From Wikipedia, the free encyclopedia
Jump to navigation Jump to search
Member of Fomorians
BattlesSecond Battle of Magh Tuireadh
Personal information
ConsortsEri, Ethniu, Etain
Childrenthe Dagda, Fiacha, Delbáeth, Ogma, Allód, Bres

In Irish mythology, Elatha, Elotha,[1] Elier[2] or Elada (modern spelling: Ealadha) was a king of the Fomorians and the father of Bres by Ériu of the Tuatha Dé Danann, as well as Delbaeth, Ogma, Elloth (grandfather of Manannán mac Lir), and the Dagda by an unnamed mother.[3][4] The imagery surrounding him suggests he may be associated with sources of light and illumination, such as the sun.[5]


Elatha is described as being the "beautiful Miltonic prince of darkness with golden hair". He was the son of Delbaeth and a king of the Fomor, he was father of Bres by Eriu, a woman of the Tuatha Dé Danann.[6] He came to her over the sea in a vessel of silver, himself having the appearance of a young man with yellow hair, wearing clothes of gold and five gold torcs. He was one of the Fomor who took part in the Second Battle of Magh Tuireadh.

During the Second Battle of Magh Tuireadh, Elatha watched over his son the Dagda's magic harp, Uaithne, sometimes called Dur-da-Bla, "the Oak of Two Blossoms," and sometimes Coir-cethar-chuin, "the Four-Angled Music." He is said to have a sense of humor and a sense of nobility.

Though considered to be the Fomorian father of Eochu Bres, Elatha (Elada) was also the father of the Dagda, Ogma, a son named Delbaeth, and Elloth, elsewhere known as Lir (the father of Manannan mac Lir) according to the Lebor Gabála Érenn. The mother of these Tuatha Dé Danann chiefs may have been Ethne, the mother of Lug, based on Ogma' often cited matronymic "mac Ethliu." Since Ethne was Fomorian, this means they are all Fomorians. This is rather confusing, but may portray the battle between the two groups as actually being about the new generation of gods displacing the older generation.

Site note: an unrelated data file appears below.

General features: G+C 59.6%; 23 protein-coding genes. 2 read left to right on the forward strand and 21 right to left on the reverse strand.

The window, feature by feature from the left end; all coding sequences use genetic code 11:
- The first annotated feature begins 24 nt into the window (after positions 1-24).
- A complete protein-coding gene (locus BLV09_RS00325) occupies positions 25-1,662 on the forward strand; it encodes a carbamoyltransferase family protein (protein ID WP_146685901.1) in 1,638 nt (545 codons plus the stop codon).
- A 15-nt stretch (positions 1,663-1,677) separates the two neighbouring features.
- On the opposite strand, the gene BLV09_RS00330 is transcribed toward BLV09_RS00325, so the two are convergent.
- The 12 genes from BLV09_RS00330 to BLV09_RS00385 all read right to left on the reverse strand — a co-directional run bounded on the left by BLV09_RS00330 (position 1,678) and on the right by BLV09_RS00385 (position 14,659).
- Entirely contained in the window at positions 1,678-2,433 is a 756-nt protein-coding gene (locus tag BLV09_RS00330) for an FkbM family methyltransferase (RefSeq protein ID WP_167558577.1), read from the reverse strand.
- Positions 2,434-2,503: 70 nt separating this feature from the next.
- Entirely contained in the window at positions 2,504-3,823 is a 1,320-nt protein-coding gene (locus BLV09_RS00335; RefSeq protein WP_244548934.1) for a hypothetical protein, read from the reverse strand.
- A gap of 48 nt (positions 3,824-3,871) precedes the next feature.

Elatha and Bres[edit]

She told him that his father was Elatha, one of the Kings of the Fomorians; that he had come to her one time over a level sea in a great vessel that seemed to be of silver; that he himself had the appearance of a young man with yellow hair, his clothes decked with gold and five rings of gold around his neck. She had refused the love of all the young men of her own people, had given him her love and cried when he had left her.[citation needed]

Before he left he had given her a ring from his own hand and had bade her give it only to the man whose finger it would fit. Eri brought out the ring and put it on the finger of Bres and it fit him well. She and Bres and some of their followers then set out of the land of the Fomorians. At long last they came to that faraway land. Elatha the local King saw the ring on Bres’ hand and asked him the whole story and said that Bres was his own son. Elatha then asked Bres what it was that drove him out of his own country and his own kingship. Bres answered truthfully: “Nothing drove me out but my own injustice and my own hardness; I took away their treasures from the people and their jewels and their food itself. And there were never taxes put on them before I was their King. And still I am come to look for fighting men that I may take Ireland by force”. Elatha listened and then bade him go to the chief King of the Fomorians, Balar of the Evil Eye.[citation needed]


These are the names that Elatha has gone by and where that name stems from.

Elathan is used incorrectly by Squire and Lady Gregory, as Elathan is the genitive case of Elatha and means 'of Elatha'.

According to Lady Gregory the etymology of Elatha is "art" or "knowledge" in the bardic sense.[7] The name Elathan could also mean "(he) of the art" the n is justified in this case. This could explain why Ogma (inventor of the ogham script) is son of Elatha(n) (bardic knowledge). Elatha is called "glory of weapons" and "a wolf of division against men of plunder" in the Lebor Gabála Érenn.[8]


  1. ^ The Second Battle of Moytura
  2. ^ The Second Battle of Moytura Section 94
  3. ^ The Irish Version of the Historia Britonum Nennius, "Of the Conquest of Eri as Recorded by Nennius" Historia 8
  4. ^ Lebor Gabála Érenn §64 Archived 2010-07-15 at the Wayback Machine
  5. ^ Ériu, Volume 14. Royal Irish Academy, 1946. p.27
  6. ^ "Celtic heritage : ancient tradition in Ireland and Wales : Rees, Alwyn D : Free Download, Borrow, and Streaming : Internet Archive".
  7. ^ Lady Gregory, Gods and Fighting Men
  8. ^ Lebor Gabála Érenn §64 Archived 2010-07-15 at the Wayback Machine

External links[edit]